In this book, Hein Pirenne, the great Belgian economic historian, traces the character and general movement of the economic and social evolution of Western Europe from the end of the Roman Empire to the middle of the fifteenth century. From the breakup of the economic equilibrium of the ancient world to the revival of commerce, the redevelopment of credit, the trade of commodities, the origins of urban industry, and the rebirth of new forms of protectionism, mercantilism, and capitalism, Pirenne presents as complete a picture of the Medieval world as is possible in one volume. “I have tried,” says the author in his preface, “to envisage this great area as a single whole, of which the parts were in constant communication with each other; in other words I have adopted an international standpoint… I have been careful not to resort to theories lest I shoeld do violence to the facts… Finally, I have throughout tried to give s clear an account as possible, even of the most controversial problems.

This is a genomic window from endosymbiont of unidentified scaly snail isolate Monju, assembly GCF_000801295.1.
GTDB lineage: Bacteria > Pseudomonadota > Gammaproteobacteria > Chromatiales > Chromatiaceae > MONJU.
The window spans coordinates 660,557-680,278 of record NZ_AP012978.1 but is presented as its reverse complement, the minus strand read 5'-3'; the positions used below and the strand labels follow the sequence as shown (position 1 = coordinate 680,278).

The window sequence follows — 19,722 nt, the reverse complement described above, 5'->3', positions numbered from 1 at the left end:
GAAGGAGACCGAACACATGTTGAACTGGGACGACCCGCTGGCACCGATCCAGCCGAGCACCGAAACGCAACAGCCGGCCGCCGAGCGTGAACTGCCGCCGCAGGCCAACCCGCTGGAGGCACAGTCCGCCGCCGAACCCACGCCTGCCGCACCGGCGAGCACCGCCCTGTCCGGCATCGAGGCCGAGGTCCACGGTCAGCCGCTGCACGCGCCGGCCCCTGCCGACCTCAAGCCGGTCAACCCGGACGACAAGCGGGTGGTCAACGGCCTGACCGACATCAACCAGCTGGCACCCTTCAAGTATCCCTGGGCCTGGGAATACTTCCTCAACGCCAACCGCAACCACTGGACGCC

Henri Pirenne born in Verviers, Belgium, was professor of medieval history at the University of Ghent. The author of many distinguished volumes on European history, he was also the recipient of various academic honors from universities in Brussels, Oxford, Paris, Leipzig, Strasbourg, and Bordeaux, among others. Pirenne died in 1935